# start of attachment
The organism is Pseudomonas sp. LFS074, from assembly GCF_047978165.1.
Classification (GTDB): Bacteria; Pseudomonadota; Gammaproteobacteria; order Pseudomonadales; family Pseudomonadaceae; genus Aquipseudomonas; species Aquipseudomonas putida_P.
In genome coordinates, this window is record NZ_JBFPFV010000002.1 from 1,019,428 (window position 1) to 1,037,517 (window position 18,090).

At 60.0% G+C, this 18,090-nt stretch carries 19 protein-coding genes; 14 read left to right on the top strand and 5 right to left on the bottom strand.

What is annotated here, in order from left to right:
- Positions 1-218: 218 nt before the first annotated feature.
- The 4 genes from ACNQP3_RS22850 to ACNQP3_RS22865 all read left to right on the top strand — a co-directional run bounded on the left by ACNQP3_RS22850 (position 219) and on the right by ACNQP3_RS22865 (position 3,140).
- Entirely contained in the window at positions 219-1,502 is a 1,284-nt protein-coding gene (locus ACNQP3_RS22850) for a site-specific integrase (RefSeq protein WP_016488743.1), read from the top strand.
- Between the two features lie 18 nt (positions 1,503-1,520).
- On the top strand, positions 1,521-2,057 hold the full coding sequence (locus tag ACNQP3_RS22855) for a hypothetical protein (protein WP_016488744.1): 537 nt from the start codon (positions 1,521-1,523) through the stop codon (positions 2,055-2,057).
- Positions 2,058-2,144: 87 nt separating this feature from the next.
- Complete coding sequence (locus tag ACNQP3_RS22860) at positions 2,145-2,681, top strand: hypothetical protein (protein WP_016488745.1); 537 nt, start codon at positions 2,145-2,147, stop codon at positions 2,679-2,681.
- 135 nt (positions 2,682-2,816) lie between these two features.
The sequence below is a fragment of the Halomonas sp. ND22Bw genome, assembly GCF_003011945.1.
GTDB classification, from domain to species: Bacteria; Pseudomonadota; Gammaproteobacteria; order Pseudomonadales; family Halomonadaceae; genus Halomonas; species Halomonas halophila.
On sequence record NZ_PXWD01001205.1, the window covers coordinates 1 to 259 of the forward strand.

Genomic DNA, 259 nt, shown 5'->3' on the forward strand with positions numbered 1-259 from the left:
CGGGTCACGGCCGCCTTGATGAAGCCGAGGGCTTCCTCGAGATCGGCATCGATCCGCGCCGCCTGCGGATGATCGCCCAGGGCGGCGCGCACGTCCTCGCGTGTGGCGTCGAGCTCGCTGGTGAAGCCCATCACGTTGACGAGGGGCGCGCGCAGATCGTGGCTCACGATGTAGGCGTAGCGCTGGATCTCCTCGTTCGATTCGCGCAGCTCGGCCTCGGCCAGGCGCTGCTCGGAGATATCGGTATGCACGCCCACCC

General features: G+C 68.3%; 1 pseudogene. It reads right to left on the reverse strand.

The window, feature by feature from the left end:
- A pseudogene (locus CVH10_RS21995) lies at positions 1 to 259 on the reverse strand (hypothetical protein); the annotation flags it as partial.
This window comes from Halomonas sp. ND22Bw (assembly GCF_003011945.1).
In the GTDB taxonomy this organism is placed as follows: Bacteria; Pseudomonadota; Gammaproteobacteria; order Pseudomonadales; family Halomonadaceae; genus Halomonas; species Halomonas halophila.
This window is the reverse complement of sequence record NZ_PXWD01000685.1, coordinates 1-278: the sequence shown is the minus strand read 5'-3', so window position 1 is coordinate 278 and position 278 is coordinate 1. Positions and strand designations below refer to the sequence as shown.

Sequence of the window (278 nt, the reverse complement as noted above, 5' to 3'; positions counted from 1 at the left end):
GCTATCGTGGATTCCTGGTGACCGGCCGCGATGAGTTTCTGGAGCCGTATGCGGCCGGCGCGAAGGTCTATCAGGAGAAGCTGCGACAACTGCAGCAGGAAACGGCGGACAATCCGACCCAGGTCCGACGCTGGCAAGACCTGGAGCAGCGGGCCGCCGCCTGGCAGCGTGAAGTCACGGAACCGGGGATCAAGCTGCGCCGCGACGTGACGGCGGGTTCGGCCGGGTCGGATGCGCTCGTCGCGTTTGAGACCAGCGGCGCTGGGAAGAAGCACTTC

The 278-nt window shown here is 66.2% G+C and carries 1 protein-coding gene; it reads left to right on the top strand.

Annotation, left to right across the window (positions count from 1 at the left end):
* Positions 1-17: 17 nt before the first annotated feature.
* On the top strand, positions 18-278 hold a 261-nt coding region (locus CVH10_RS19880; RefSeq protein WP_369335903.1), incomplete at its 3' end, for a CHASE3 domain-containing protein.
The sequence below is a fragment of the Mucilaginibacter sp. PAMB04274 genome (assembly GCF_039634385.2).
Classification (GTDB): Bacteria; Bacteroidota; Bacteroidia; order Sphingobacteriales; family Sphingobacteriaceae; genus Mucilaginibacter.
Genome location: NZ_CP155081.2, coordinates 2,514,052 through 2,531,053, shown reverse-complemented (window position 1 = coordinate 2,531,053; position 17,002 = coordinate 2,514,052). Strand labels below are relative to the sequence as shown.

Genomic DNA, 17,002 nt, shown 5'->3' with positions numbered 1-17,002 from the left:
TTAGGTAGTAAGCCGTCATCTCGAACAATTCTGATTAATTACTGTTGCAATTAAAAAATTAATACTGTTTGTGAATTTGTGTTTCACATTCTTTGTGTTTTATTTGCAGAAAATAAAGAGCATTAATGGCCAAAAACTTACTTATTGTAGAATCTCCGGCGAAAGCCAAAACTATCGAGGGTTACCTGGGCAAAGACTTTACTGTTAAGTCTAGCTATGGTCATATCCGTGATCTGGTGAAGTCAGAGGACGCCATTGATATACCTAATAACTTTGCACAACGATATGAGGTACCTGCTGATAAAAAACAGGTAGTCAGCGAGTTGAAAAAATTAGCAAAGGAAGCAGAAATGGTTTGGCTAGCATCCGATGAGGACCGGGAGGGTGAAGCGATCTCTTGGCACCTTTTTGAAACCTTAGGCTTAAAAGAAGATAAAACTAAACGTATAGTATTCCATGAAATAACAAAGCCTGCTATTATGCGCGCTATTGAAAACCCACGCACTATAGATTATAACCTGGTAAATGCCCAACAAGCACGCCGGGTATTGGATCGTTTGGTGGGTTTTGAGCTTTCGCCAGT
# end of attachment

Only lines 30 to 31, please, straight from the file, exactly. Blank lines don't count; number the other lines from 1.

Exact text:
* On the top strand, positions 18-278 hold a 261-nt coding region (locus CVH10_RS19880; RefSeq protein WP_369335903.1), incomplete at its 3' end, for a CHASE3 domain-containing protein.
The sequence below is a fragment of the Mucilaginibacter sp. PAMB04274 genome (assembly GCF_039634385.2).